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Temporary housing rented out by occupants for R1 000

The container-built units are rented out as owners left due to increased family members, lack of privacy and poor maintenance in TRA 5, Delft. Picture: Tracey Adams/African News Agency (ANA).

The container-built units are rented out as owners left due to increased family members, lack of privacy and poor maintenance in TRA 5, Delft. Picture: Tracey Adams/African News Agency (ANA).

Published May 8, 2022


RESIDENTS growing tired of living in undesirable conditions in a temporary relocation area (TRA) in Delft have returned to their shacks and are renting out the one-room containers for as much as R1 000.

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MEC for Infrastructure Tertuis Simmers revealed that the two TRAs constructed under the N2 Gateway housing project in Delft were affected by a high number of illegal occupations.

Built between 2010 and 2013, the TRAs were meant to house people who were moved out of areas earmarked for construction, with the aim of registering them on the housing list. Simmers said that only 25 of more than 1 000 units were occupied legally in one of the TRAs.

“TRA 5 yields a total of 1 095 units of which 1 070 are still occupied by non-qualifying beneficiaries from various areas, including Langa, New

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Rest and Delft. Many of these TRAs have also been illegally occupied,” he said.

A community leader in the area, who asked to remain anonymous, said some of the residents had left to build shacks to accommodate their large families because they were fed up with the poor services from the department.

“(The department) removes you from your four-room shack in Joe Slovo to this one room container and you are stuck here forever. Yes, what is happening here is wrong, but people are also disappointed,” the leader said.

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The leader said the units were being rented out at an average of R1 000 per month.

A committee member of the second TRA, Amanda Mazula, said only a few of its 423 units were being occupied illegally.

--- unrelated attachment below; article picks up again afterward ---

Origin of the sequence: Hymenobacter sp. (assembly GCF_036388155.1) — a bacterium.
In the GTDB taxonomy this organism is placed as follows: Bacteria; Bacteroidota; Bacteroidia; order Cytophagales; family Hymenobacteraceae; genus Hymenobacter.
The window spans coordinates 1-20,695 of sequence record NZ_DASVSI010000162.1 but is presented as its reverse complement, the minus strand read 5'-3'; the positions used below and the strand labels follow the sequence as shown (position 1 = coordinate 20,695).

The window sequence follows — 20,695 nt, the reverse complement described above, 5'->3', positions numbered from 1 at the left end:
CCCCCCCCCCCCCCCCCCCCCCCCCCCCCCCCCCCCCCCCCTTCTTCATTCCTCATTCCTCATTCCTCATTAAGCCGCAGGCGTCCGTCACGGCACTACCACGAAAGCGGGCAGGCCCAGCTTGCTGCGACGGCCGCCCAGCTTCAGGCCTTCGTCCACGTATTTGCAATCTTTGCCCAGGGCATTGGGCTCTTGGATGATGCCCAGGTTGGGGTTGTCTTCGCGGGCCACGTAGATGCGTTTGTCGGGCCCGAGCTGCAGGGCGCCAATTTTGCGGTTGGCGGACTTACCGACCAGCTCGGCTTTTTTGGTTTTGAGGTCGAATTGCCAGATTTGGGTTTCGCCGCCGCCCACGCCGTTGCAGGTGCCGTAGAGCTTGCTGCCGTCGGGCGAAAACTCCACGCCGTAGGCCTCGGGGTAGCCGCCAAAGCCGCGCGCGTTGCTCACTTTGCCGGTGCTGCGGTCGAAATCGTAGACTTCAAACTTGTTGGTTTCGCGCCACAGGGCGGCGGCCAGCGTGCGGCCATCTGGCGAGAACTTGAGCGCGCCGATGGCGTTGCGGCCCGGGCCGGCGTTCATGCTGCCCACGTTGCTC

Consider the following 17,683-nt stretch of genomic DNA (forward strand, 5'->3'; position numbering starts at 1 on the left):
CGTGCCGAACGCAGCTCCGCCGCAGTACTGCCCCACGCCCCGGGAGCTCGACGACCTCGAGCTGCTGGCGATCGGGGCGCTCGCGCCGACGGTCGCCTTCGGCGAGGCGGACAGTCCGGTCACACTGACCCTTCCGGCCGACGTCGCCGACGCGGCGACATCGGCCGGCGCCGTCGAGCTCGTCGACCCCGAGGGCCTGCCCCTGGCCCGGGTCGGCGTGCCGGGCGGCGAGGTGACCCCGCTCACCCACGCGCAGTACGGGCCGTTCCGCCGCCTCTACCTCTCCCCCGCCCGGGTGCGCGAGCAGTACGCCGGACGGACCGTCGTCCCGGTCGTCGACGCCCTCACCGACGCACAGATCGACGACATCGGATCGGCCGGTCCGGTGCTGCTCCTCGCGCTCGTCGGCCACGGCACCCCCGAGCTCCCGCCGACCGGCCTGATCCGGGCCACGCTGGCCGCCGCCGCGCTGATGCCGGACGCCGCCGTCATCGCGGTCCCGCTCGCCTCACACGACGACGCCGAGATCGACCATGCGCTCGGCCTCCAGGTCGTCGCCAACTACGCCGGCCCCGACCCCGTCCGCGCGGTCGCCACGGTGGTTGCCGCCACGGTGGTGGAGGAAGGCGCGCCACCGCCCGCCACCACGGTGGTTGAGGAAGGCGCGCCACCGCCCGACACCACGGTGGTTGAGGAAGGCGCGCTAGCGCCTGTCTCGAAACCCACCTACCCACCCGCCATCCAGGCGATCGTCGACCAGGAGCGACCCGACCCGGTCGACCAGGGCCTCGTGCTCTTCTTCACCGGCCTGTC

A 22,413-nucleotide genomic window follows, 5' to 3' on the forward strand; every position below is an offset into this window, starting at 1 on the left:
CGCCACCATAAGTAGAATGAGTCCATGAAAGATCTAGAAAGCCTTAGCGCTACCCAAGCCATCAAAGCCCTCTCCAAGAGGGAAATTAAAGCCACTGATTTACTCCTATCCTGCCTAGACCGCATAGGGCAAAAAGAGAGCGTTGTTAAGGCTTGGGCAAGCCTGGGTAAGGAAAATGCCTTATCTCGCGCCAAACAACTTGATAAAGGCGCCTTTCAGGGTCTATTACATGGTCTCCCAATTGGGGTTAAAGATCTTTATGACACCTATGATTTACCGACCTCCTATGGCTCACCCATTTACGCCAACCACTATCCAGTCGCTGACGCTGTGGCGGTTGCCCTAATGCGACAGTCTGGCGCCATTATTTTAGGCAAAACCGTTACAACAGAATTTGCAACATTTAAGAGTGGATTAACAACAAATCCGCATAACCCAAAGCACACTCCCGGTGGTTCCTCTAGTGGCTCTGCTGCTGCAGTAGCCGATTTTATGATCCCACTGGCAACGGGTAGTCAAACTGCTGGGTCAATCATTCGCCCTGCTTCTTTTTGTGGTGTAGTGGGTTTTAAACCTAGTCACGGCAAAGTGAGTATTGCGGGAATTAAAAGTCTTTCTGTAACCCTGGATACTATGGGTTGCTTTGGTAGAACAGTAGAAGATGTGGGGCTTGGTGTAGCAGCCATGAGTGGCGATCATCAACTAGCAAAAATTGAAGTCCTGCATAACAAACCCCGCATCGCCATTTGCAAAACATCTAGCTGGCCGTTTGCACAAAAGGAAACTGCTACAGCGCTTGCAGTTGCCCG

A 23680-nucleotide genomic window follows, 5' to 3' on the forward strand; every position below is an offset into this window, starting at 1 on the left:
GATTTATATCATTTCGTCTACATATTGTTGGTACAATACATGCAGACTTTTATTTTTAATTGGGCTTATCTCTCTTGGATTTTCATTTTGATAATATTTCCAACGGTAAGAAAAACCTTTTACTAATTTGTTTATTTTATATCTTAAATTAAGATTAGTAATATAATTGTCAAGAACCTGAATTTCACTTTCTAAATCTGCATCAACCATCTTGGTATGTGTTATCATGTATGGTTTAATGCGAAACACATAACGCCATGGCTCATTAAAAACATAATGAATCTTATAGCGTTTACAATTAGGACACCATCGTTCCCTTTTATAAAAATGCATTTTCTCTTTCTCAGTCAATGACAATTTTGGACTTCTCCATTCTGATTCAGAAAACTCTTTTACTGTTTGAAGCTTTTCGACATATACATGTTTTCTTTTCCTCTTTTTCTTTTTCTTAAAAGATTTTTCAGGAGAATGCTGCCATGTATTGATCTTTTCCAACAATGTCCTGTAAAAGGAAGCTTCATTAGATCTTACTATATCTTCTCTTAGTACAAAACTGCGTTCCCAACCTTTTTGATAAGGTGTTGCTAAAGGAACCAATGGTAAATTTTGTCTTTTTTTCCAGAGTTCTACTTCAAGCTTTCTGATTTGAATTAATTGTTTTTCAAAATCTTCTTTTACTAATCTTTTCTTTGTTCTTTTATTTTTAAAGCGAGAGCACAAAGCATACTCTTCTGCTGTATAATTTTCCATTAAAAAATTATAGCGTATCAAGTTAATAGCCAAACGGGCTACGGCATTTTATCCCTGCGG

She said while they made regular inspections of the units to ensure that the rightful owners or their relatives lived there, they couldn’t fault those who decided to leave.

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“We cannot blame these people because they have been placed there for a long time. Which TRAs has (the department) cleared and placed all the people in their houses? There is none. Even the Tsunami TRA just near us is a mess because of their carelessness and corruption,” she said.

She said they established a committee in March and called the department and the Housing Development Agency to meetings to no avail.

NoOrange Gwayi, 65, originally from Langa, who was moved to the TRA in Delft in 2018, said the conditions they were made to live under were not desirable.

“We also have children. My first born is 33 years old, another one is 25 and a grandchild is 18 years old. It is difficult to bath because I live with old children,” she said.

Her son, Athenkosi Gwayi, who looks after their neighbour’s disabled child, said the units were not wheelchair-friendly given how some had holes in the ground.

Athenkosi Gwayi has lamented the state of his family’s unit, which has a hole in the floor that makes it difficult to look after a neighbour’s disabled child. picture: Tracey Adams African News Agency (ANA)

The ANC’s Andile Lili criticised the practice of renting out TRAs or RDP houses, saying it created a cycle that was hard to break.

“I believe that people must be evicted in any illegal occupation. You might find that those people who are occupying illegally were given houses before.

“But because of this corrupt tendency in our country which is like cancer, everybody is doing as they wish.

“People need not be allowed to even sell these temporary houses. So many people get RDP houses and they sell them and go to make squatter camps somewhere and they are allowed and then come back to say the government is doing nothing,” he said.

Ndifuna Ukwazi’s Luyanda Mtanzeli said subjecting people to life in squalor in so called “temporary housing” was not sustainable.

“With the engagement I had with the community members and leaders in these areas, they say the same thing that they were told that it is a temporary solution, meanwhile the City is looking to build houses.

“But these people become permanent residents in these TRAs. The issues that residents face is that they are not allowed to extend their units and not allowed to make businesses – whether a spaza shop and so on. The family grows yet they are not allowed to extend,” he said.

He said there were no health services available near the TRAs and some people were not working and their children ended up dropping out of school due to transport costs.